Why your business book introduction is killing its sales

business book ghostwriter business book coach

 

If you’re like many of the business authors I coach to write a book, the introduction to your own probably goes like this:

  • Introduce the topic
  • Explain more about it
  • Share your viewpoint
  • Explain a bit more

Which seems pretty natural, doesn’t it? After all, it’s how we were all taught to introduce an essay at school. We explained what we were going to write about, and what angle we would take, so our readers would know what to expect.

But when it comes to your book there’s a problem with this, and it’s a huge one.

Because unlike your teacher at school who was paid to read your essay, your book readers are the ones doing the paying – in both money and time. That means your introduction has to earn its place in both their wallet and their day.

So if your book starts like an essay you’re probably missing out on hundreds or even thousands of sales.

Gulp.

You need to turn your pre-conceived notion of an introduction on its head, and here’s why.

Your introduction isn’t about your business book

You see, your introduction isn’t about your book. Nor is it about you.

It’s about your readers.

Yes, really.

Why not put yourself into the shoes of your potential readers. How do they decide whether or not to buy your book? The answer is that they follow a remarkably consistent pattern of behaviour, which once you understand it will make the world of difference to your book sales:

  1. They look at the cover to see if the title and design grab them.
  2. They scan the blurb on the back cover (or read the promotional description on Amazon if it’s online) to find out more.
  3. If they’re still keen, they look at the first couple of pages either physically or via the ‘Look Inside’ on Amazon. This is where they read some of the introduction.
  4. If the introduction makes it clear that the book is aimed at them, will give them information and insights they’ll find useful, and will be an enjoyable read, they may buy it.
  5. Once they’ve bought it, they’ll read the first few pages and decide whether or not to bother with the rest.

Harsh, isn’t it?

There are 5 hoops for you to jump through before your readers will buy your book, let alone read it.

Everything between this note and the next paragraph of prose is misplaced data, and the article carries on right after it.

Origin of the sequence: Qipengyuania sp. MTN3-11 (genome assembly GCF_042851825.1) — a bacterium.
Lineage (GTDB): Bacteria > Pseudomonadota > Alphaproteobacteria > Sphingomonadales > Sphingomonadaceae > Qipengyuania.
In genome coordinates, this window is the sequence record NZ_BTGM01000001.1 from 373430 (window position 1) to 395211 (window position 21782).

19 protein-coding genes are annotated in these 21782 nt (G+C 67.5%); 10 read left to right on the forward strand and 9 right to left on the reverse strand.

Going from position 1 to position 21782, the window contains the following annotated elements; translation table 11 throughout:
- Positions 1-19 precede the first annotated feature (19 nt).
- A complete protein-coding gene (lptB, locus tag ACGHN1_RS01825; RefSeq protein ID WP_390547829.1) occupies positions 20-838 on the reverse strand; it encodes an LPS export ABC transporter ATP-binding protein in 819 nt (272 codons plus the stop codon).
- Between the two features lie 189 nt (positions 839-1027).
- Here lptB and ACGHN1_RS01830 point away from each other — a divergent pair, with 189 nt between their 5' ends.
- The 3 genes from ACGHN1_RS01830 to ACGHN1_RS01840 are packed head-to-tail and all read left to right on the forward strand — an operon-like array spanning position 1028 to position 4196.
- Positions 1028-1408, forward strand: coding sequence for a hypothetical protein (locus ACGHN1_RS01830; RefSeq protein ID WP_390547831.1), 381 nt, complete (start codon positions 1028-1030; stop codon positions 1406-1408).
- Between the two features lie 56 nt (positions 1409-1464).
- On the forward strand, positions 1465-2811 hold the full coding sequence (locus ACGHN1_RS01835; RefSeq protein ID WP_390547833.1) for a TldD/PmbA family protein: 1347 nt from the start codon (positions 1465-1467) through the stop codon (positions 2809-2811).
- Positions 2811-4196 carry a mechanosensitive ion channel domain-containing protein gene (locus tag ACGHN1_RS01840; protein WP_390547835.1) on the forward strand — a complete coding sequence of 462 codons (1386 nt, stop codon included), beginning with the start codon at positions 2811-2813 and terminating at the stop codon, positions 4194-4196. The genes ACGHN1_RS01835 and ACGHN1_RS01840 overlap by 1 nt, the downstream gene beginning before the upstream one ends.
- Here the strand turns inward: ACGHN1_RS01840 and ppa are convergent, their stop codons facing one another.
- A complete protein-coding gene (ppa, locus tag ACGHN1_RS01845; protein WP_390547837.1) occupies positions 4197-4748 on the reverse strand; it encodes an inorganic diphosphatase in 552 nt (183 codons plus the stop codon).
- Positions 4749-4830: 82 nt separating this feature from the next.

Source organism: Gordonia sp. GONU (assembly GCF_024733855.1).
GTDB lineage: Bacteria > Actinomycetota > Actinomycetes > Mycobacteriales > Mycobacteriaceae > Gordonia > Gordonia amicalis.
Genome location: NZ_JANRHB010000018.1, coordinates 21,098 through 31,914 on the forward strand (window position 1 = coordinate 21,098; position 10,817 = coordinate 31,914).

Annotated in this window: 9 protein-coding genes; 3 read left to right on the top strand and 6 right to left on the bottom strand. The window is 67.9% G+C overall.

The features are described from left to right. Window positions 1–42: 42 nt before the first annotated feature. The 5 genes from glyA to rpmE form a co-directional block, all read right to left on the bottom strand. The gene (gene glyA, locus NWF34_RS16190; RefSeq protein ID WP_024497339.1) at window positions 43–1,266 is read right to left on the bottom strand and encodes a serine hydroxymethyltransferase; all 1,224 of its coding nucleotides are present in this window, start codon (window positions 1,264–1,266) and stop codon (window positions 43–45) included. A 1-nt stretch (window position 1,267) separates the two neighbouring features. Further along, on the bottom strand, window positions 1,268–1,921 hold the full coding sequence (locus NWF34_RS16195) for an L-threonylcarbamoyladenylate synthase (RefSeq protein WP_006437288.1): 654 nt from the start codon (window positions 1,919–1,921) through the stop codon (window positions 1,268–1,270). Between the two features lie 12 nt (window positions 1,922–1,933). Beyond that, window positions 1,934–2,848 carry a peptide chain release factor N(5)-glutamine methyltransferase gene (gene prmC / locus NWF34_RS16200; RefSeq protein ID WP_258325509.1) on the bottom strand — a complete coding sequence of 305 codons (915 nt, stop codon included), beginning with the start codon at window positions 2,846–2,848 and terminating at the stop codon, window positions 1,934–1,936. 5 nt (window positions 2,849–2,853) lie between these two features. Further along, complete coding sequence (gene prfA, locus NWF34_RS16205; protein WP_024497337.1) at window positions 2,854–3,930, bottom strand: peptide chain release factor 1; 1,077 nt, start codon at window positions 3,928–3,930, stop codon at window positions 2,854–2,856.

Writing a business book introduction that sells

When I ghostwrite my clients’ business or self-help books, I know the introduction has two jobs to do:

  • to reassure their readers the book is for them, and
  • to convince those readers it will answer the big question they have (the reason why they’re looking for a book in the first place).

It can be hard to know how to do this, so here’s framework to help you. It isn’t set in stone (every book is different) but it’s a handy guide to make sure you’ve covered off all bases.

Here’s a non fiction book framework for you

  1. Show you know who your reader is and what problem they have. This demonstrates you understand them, which creates trust and reassures them they’re in the right place. You should be happy for the ‘wrong’ reader to leave at this point.
  1. Explain why your reader has this problem (and that it’s not their fault).
  1. Briefly explain your solution as a top line summary. This must contain the benefits your reader will get from your book.
  1. Demonstrate why you’re the best person to deliver this solution: who you are, why you’ve written this book, and why your reader should trust your advice.
  1. Explain what your reader will gain by reading your book, giving some ‘proof’ in the way of evidence, stories, case studies and so on. These can be brief.
  1. Tell your reader what they can expect from your book (for example, humour, stories, any specifics about how it’s structured).
  1. Encourage your reader to start reading now. As an incentive, you may want to explain why your topic is particularly timely and relevant.

Can you see the difference between this and a broad introduction to your topic? Now you know the difference between an intro that sells your book and one that sends readers away, you’re ideally placed to write the first chapter that makes the difference.

And if you’ve already written your book, you can re-work the introduction if you do a second edition. All is not lost.

If you want to find out how to become a business author of a book your readers love, apply for one of my free Strategy Sessions. I’ll get you clear on your next steps and help you on the journey.

Ginny Carter
 

Ginny Carter is a business book ghostwriter and book writing coach. She’s on a mission to turn speakers, coaches and experts from aspiring authors to actual authors with the credibility to charge more for what they do. Do you want to get seen, heard and hired with your own book? Claim your free guide How to Stand Out as an Expert With Your Own Book here.

Click Here to Leave a Comment Below 0 comments

Leave a Reply: